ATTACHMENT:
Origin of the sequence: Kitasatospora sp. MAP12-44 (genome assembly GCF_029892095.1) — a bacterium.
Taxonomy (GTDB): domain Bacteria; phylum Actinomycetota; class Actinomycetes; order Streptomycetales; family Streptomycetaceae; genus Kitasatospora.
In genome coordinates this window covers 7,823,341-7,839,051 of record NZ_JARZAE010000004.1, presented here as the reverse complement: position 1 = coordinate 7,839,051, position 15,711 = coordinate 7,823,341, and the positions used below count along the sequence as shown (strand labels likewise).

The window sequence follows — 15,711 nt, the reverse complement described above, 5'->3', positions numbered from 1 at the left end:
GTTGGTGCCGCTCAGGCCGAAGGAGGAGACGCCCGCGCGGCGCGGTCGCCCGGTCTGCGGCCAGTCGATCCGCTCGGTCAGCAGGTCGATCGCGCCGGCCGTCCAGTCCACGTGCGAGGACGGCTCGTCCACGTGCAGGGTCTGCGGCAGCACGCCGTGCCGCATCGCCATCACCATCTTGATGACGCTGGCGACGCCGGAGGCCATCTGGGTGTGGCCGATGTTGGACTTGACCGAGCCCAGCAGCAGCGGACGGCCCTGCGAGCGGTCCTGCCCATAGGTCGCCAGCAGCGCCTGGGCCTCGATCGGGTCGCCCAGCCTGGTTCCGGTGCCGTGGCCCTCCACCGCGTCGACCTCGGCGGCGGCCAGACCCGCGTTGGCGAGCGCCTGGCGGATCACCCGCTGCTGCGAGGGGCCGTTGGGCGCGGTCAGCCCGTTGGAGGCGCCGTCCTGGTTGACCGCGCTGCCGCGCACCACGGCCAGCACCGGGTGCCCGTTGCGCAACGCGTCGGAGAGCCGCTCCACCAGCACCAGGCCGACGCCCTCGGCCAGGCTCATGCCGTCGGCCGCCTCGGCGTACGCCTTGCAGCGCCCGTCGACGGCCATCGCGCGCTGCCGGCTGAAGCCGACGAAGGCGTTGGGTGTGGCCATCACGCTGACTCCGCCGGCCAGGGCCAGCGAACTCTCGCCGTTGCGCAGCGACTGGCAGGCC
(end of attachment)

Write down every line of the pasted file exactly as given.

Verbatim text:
Origin of the sequence: Kitasatospora sp. MAP12-44 (genome assembly GCF_029892095.1) — a bacterium.
Taxonomy (GTDB): domain Bacteria; phylum Actinomycetota; class Actinomycetes; order Streptomycetales; family Streptomycetaceae; genus Kitasatospora.
In genome coordinates this window covers 7,823,341-7,839,051 of record NZ_JARZAE010000004.1, presented here as the reverse complement: position 1 = coordinate 7,839,051, position 15,711 = coordinate 7,823,341, and the positions used below count along the sequence as shown (strand labels likewise).

The window sequence follows — 15,711 nt, the reverse complement described above, 5'->3', positions numbered from 1 at the left end:
GTTGGTGCCGCTCAGGCCGAAGGAGGAGACGCCCGCGCGGCGCGGTCGCCCGGTCTGCGGCCAGTCGATCCGCTCGGTCAGCAGGTCGATCGCGCCGGCCGTCCAGTCCACGTGCGAGGACGGCTCGTCCACGTGCAGGGTCTGCGGCAGCACGCCGTGCCGCATCGCCATCACCATCTTGATGACGCTGGCGACGCCGGAGGCCATCTGGGTGTGGCCGATGTTGGACTTGACCGAGCCCAGCAGCAGCGGACGGCCCTGCGAGCGGTCCTGCCCATAGGTCGCCAGCAGCGCCTGGGCCTCGATCGGGTCGCCCAGCCTGGTTCCGGTGCCGTGGCCCTCCACCGCGTCGACCTCGGCGGCGGCCAGACCCGCGTTGGCGAGCGCCTGGCGGATCACCCGCTGCTGCGAGGGGCCGTTGGGCGCGGTCAGCCCGTTGGAGGCGCCGTCCTGGTTGACCGCGCTGCCGCGCACCACGGCCAGCACCGGGTGCCCGTTGCGCAACGCGTCGGAGAGCCGCTCCACCAGCACCAGGCCGACGCCCTCGGCCAGGCTCATGCCGTCGGCCGCCTCGGCGTACGCCTTGCAGCGCCCGTCGACGGCCATCGCGCGCTGCCGGCTGAAGCCGACGAAGGCGTTGGGTGTGGCCATCACGCTGACTCCGCCGGCCAGGGCCAGCGAACTCTCGCCGTTGCGCAGCGACTGGCAGGCC